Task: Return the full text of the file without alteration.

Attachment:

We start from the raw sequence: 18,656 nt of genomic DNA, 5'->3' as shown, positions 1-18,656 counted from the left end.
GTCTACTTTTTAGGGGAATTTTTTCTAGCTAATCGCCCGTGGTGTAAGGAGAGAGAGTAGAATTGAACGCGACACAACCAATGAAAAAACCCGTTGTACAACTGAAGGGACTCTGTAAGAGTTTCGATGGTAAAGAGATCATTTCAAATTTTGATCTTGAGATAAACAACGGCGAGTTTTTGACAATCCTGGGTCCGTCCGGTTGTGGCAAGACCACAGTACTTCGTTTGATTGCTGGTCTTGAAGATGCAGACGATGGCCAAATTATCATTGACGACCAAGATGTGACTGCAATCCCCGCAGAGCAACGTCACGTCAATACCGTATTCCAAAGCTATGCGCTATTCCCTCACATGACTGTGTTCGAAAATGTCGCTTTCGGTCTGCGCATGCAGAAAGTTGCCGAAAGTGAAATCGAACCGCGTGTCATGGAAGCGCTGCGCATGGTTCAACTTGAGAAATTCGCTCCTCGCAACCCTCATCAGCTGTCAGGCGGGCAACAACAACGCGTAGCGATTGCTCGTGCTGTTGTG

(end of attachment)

We start from the raw sequence: 18,656 nt of genomic DNA, 5'->3' as shown, positions 1-18,656 counted from the left end.
GTCTACTTTTTAGGGGAATTTTTTCTAGCTAATCGCCCGTGGTGTAAGGAGAGAGAGTAGAATTGAACGCGACACAACCAATGAAAAAACCCGTTGTACAACTGAAGGGACTCTGTAAGAGTTTCGATGGTAAAGAGATCATTTCAAATTTTGATCTTGAGATAAACAACGGCGAGTTTTTGACAATCCTGGGTCCGTCCGGTTGTGGCAAGACCACAGTACTTCGTTTGATTGCTGGTCTTGAAGATGCAGACGATGGCCAAATTATCATTGACGACCAAGATGTGACTGCAATCCCCGCAGAGCAACGTCACGTCAATACCGTATTCCAAAGCTATGCGCTATTCCCTCACATGACTGTGTTCGAAAATGTCGCTTTCGGTCTGCGCATGCAGAAAGTTGCCGAAAGTGAAATCGAACCGCGTGTCATGGAAGCGCTGCGCATGGTTCAACTTGAGAAATTCGCTCCTCGCAACCCTCATCAGCTGTCAGGCGGGCAACAACAACGCGTAGCGATTGCTCGTGCTGTTGTG